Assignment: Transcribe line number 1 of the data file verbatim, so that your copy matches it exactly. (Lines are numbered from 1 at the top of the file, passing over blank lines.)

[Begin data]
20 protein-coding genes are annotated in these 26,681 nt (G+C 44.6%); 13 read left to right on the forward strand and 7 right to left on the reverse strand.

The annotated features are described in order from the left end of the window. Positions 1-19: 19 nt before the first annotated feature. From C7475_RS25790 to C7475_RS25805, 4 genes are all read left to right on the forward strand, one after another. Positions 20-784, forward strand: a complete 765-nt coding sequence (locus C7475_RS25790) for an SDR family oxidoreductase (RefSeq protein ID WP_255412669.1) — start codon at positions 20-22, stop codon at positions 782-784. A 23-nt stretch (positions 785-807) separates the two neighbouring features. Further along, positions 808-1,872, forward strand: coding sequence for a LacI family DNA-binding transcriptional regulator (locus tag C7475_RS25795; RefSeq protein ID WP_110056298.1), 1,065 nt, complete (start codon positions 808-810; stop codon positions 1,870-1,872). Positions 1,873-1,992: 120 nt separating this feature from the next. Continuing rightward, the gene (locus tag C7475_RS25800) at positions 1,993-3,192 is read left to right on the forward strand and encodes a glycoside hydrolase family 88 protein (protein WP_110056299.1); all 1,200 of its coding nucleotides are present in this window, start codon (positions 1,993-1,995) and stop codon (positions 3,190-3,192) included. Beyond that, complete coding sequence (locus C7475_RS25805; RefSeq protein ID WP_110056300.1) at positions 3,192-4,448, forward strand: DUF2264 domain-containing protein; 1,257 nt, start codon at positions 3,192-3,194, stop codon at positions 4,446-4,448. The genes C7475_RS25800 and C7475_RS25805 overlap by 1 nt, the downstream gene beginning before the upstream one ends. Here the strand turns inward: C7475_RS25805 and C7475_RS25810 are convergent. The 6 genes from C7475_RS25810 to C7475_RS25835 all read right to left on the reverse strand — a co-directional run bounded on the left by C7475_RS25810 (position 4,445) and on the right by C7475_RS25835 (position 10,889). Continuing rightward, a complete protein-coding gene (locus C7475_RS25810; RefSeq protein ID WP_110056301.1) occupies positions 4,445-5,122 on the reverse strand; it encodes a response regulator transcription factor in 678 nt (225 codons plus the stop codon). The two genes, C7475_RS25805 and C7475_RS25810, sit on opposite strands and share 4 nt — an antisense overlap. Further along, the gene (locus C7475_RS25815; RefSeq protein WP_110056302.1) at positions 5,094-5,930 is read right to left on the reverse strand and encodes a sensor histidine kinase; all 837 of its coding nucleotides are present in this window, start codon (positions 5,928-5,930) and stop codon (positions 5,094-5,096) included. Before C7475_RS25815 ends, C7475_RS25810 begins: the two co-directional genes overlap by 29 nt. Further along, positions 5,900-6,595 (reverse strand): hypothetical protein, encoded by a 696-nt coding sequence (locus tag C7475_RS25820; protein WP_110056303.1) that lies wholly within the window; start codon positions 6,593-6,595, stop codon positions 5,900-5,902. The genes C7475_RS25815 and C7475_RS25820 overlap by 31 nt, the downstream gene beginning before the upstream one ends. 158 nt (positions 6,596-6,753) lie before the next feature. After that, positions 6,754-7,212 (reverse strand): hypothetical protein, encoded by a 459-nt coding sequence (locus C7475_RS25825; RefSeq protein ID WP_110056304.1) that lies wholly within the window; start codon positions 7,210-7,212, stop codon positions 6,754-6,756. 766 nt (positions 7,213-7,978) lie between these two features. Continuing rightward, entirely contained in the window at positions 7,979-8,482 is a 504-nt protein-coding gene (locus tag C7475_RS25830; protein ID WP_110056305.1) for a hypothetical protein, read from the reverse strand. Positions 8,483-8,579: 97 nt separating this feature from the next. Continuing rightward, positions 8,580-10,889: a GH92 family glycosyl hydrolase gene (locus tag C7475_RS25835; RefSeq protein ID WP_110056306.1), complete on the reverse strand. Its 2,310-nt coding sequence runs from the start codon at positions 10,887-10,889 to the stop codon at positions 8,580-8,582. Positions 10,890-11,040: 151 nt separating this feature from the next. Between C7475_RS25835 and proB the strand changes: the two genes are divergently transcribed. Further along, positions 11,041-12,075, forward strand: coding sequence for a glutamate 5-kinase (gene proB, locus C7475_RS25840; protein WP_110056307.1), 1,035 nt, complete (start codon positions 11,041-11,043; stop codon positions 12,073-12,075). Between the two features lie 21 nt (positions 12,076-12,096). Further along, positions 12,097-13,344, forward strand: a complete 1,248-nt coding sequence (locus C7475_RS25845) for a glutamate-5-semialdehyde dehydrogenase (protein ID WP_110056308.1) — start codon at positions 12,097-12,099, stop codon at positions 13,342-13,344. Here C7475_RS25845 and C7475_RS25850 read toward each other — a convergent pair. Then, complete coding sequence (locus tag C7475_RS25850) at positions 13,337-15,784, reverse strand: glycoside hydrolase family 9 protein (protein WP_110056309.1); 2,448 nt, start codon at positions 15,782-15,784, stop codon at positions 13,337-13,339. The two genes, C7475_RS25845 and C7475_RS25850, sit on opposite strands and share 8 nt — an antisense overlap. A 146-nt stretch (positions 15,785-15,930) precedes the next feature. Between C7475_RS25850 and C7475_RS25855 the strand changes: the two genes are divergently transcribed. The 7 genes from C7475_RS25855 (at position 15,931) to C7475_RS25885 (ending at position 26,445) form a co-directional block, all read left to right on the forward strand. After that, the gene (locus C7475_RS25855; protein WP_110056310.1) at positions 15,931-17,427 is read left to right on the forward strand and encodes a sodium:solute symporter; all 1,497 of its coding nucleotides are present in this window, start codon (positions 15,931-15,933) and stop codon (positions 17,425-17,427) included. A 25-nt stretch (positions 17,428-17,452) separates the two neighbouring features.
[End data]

20 protein-coding genes are annotated in these 26,681 nt (G+C 44.6%); 13 read left to right on the forward strand and 7 right to left on the reverse strand.